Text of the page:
Cars can’t help but affect architecture, as they constrain so much of what we design and build. We devote a big chunk of our homes to them, and build shopping centers in which a quarter of the space is for people, and the rest is for parked cars. Add up all this area given over to cars, whether moving or standing still, and you’ll find that around 40 percent of our cities belong to our four-wheeled friends.
Of more pressing concern to humankind, however, is the fact that cars consume vast amounts of petroleum while pumping out vast amounts of pollution. Here, at least, there’s a ray of hope: Americans can now buy hybrid vehicles, which use small, efficient gasoline engines to produce electricity onboard. Hybrids are far more efficient than the gas-guzzling, mechanical-drive dinosaurs most of us still drive, not to mention being quieter and more powerful to boot.
Still, industry analysts, bureaucrats and other fonts of conventional wisdom would have us believe that, because hybrids still account for only a small fraction of vehicles sold, old-style cars will be with us for a long, long time.
They may be in for a big surprise, and steam locomotives, of all things, can help us see why.
For more than 100 years after U.S. railroad service began in 1831, steam locomotives ruled the American rails. What’s more, by the 1920s, only three companies were building all of the nation’s locomotives. Sound familiar? The largest of these was the mighty Baldwin Locomotive Works of Philadelphia, whose vast Eddystone Works once ranked among the world’s largest industrial complexes. Baldwin was, in many ways, the General Motors of its field.
During the 1930s, a seemingly puny threat to this dynasty appeared.
It was the diesel-electric locomotive, an innovative product built by a complete outsider to the world of steam. The sleek, clean-running diesel-electrics cost a lot more than steam locomotives, but they were also about three times as efficient.
The Big Three locomotive builders hardly took notice of this innovation. They devoted trifling resources to developing their own versions, and instead kept right on doing what they’d always done — building bigger and more powerful steam locomotives. After all, steam had been king for over a century, and that wasn’t going to change anytime soon.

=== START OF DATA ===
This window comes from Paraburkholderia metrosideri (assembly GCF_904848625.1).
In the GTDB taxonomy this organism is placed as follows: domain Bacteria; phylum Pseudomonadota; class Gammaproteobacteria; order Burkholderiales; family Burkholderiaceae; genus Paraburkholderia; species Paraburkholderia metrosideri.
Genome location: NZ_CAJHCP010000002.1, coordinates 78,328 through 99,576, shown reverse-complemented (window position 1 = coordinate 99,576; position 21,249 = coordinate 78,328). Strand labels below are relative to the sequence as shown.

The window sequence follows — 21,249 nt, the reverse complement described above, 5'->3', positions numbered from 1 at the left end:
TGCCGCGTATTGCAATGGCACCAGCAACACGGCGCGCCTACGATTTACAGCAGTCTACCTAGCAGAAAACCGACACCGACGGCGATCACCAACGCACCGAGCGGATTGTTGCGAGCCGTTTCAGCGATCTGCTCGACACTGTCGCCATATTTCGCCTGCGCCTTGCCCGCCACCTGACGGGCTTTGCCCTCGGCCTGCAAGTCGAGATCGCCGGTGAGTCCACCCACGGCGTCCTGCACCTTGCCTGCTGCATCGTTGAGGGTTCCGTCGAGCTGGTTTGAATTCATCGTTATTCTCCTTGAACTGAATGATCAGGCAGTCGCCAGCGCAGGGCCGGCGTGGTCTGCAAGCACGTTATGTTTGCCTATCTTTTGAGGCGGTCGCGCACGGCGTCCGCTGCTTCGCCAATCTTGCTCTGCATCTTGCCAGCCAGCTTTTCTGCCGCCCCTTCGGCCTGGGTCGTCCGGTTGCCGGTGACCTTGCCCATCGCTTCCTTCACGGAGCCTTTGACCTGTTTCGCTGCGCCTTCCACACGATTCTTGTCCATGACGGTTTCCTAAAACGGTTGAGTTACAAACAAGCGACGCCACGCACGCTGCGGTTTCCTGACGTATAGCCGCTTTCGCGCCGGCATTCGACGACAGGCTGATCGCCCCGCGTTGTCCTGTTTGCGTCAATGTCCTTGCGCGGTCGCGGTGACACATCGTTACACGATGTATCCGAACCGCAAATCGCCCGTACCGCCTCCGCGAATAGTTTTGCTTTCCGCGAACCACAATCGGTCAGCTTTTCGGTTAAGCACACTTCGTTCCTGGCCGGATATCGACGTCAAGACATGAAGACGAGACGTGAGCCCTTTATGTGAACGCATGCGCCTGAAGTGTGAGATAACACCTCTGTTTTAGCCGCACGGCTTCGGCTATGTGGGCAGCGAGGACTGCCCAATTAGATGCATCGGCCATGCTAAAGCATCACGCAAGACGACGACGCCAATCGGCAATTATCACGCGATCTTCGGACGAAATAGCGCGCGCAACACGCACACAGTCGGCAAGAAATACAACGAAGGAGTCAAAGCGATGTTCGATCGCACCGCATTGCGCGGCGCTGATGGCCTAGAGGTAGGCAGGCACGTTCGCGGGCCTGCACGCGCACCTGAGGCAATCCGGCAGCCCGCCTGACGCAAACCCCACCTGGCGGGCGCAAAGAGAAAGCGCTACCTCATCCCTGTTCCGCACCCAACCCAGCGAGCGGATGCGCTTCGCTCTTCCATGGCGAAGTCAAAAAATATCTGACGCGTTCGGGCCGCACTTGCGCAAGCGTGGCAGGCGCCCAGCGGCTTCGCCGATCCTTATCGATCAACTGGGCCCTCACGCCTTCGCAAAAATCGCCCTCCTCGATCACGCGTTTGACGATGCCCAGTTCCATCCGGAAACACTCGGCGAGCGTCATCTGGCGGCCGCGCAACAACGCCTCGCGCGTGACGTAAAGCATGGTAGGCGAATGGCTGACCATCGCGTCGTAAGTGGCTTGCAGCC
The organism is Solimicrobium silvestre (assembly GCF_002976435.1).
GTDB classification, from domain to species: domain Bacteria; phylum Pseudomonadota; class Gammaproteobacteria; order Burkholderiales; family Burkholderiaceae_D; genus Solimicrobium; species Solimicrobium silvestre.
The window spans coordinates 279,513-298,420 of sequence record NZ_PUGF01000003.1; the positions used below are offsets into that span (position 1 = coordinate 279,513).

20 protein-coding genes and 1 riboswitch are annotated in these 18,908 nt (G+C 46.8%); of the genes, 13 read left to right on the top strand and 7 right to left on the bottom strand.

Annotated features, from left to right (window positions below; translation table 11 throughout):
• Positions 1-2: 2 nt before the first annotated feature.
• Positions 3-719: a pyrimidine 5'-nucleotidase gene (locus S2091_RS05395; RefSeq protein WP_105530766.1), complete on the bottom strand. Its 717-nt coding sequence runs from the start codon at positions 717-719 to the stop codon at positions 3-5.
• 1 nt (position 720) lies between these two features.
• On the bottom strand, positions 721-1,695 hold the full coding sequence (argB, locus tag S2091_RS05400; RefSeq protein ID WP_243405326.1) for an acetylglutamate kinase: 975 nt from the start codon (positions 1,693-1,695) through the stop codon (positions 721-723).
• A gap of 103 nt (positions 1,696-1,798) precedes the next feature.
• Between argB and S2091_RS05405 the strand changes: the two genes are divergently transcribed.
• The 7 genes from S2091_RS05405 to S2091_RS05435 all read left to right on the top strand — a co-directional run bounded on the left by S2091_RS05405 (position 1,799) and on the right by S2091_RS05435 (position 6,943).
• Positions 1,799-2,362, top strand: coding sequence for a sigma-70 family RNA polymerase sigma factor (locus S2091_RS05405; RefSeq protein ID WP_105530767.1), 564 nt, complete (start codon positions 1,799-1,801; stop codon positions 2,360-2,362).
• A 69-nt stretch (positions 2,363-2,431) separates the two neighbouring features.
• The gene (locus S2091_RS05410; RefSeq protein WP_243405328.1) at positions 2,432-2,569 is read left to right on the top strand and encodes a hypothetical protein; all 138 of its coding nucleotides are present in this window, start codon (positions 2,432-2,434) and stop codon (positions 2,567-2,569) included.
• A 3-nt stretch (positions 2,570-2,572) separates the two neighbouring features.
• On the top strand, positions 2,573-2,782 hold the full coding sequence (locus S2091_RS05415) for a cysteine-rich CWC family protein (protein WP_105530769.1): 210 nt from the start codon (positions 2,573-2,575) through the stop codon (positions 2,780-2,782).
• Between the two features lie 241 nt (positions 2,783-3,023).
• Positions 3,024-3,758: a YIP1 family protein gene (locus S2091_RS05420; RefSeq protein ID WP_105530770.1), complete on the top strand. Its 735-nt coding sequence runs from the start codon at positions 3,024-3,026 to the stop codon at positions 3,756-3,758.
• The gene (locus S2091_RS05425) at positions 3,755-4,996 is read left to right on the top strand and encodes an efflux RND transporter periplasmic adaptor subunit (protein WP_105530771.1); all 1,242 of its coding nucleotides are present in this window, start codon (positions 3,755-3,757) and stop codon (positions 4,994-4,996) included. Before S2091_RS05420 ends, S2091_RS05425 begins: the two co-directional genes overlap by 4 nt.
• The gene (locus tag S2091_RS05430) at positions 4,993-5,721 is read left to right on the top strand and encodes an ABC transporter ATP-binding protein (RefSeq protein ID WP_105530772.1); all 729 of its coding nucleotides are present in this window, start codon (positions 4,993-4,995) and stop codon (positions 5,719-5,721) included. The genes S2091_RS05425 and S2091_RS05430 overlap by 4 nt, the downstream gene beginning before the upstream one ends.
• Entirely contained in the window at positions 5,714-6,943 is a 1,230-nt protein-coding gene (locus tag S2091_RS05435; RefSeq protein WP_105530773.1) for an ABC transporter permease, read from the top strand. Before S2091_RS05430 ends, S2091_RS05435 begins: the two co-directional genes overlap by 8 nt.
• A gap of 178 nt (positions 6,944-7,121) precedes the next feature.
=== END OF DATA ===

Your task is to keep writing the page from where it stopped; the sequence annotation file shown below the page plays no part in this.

But it did change, and fast. The railroads quickly saw the potential savings in this new technology. To the astonishment of Baldwin and its brethren, they began rapidly replacing their huge fleets of steam locomotives with diesel-electrics. How rapidly? In 1936, steam locomotives still outsold diesel-electrics by about four to one. In 1948, by contrast, the railroads bought 2,800 diesel-electrics — and exactly 13 steam locomotives.
The last American steam locomotive chuffed out of Baldwin’s Eddystone Works the following year. While the steam-engine builders had been snoring at the throttle, demand for their once-invincible product had vanished. Not surprisingly, all of the Big Three locomotive builders quickly succumbed in the diesel-electric era, since they’d done next to nothing to prepare for it.
The moral of the story is that the gasoline-engined, mechanical-drive automobile — the kind we’ve driven for more than a century now — is far from invincible. No one should know this better than General Motors. Why? Because they were the upstart firm whose shiny, efficient diesel-electric locomotives put the steam engine out of business.